My lord, please accept my gratitude for the lovely flowers. They have brightened my favorite drawing room at Busnik House, and I think kindly upon you when I look upon them. 

It did him well to know someone in this world thought of him in terms less than derogatory. Certainly he had, in his younger years, aligned himself with the wrong sect, womanizing, gaming and dancing on the edge of committing fraud, but he had abandoned that lifestyle nearly a decade earlier when he had found one of his cottager’s families, all, literally, starving to death because of his profligacy. The image of two children and their mother quite ravished by his obvious deprivation of assistance had shattered his soul, making him promise, “Never again.” He had not been taught his responsibilities in those terms, but he had learned quickly, finally seeing to his estate and duties as the Crown’s Sheriff, a legacy he hoped to leave to his child, if he would ever be so blessed. Yet, his earlier mistakes continued to plague his days and ruined every opportunity he had to choose a woman of quality. 

When he had turned his life about, he had done so in hopes of courting Miss Marian Fitzwater. Where he held the reputation for depravity and evil, Miss Fitzwater held one based in virtue, although he had learned, after the fact, the lady’s reputation was wrapped in falsehoods, ones she and Sherwood and her father had carefully concocted. 

Unfortunately, for him, in his rush to alter his path, he had convinced himself if he could make Miss Fitzwater his wife, the world would view him in a different light. However, the lady had her sights set upon Robert de Lacy, a man who had walked a path similar to William’s, only de Lacy had been smart enough to fall in with those supporting Prince George’s plea for a divorce from Princess Caroline of Brussels, while William had been slow to cut ties with Thomas Manby and George Canning, both of whom were named in Parliament’s secret investigation of Princess Caroline’s relationship with those two men and a few others. 

Like many of the time, William had thought Prince George’s extravagant lifestyle detrimental to the war cause. Despite what others may think, before he passed, William’s father had instilled a sense of duty in him. William had often said, “My days as the Sheriff of Nottingham would have had the late baron crowing with pride, but not so much my personal behavior.” 

“That is if Father had viewed my performance since the ‘Delicate Investigation,’” he murmured. He had made the foolish assumption the Crown Prince should know something of duty to the land. Moreover, like many of the day, he considered Princess Caroline wronged by Prince George’s cronies, until he had joined Manby at one of the princess’s gatherings. The entertainments, that particular evening, had not been to William’s tastes. Certainly, he had known his share of women, especially, as he “sowed his oats,” but he had never lain with another man’s wife, nor would he tolerate his wife doing so. Although his was not a fashionable idea, William believed in the sanctity of marriage. He wanted his blood running through each of his children.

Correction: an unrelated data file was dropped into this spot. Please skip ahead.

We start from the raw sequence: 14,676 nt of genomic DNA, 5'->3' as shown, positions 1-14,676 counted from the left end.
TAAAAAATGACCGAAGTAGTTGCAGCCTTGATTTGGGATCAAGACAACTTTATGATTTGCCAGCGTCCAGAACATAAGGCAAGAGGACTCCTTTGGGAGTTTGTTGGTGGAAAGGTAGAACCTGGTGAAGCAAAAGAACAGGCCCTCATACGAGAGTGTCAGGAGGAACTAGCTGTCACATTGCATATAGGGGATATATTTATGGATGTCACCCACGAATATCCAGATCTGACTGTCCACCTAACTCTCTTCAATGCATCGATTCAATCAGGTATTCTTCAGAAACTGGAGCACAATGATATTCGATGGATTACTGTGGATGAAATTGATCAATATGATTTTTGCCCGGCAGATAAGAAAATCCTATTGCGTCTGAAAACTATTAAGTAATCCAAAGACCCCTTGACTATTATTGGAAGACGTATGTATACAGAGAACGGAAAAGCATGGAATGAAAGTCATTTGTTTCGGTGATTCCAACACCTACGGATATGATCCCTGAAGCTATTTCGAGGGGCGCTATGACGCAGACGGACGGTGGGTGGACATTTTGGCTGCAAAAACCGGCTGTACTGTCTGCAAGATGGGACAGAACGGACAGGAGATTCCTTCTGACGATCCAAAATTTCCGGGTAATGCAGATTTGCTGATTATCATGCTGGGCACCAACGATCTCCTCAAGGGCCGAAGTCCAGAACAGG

Glancing again to the note, he continued to read:

…and I think kindly of you when I look upon them. 

That being said, I know sadness at your withdrawal. I thought—

William frowned. “Thought what?” He flipped the sheet of foolscap over, but her note stopped with those words. Only his name and directions were on the back. 

William barked a laugh. “Demme her! The lady be not only beautiful, but intelligent enough to tempt a man from his doldrums.”

NOW FOR THE GIVEAWAY: I HAVE TWO eBOOK COPIES OF I SHOT THE SHERIFF AVAILABLE TO THOSE WHO COMMENT BELOW. THE WINNERS AND THE PRIZES WILL BE ANNOUNCED ON NOVEMBER 30, 2020, WHEN THE BOOK OFFICIALLY RELEASES.

About reginajeffers

Regina Jeffers is the award-winning author of Austenesque, Regency and historical romantic suspense.
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4 Responses to Moving the Tale of the Sheriff of Nottingham into the Regency Era + a Giveaway of “I Shot the Sheriff”

  1. darcybennett says:

    Enjoy a redeemed villain so interested in what’s in store for the sheriff.

  2. Glenda M says:

    I’m looking forward to seeing how well you redeem the Sheriff.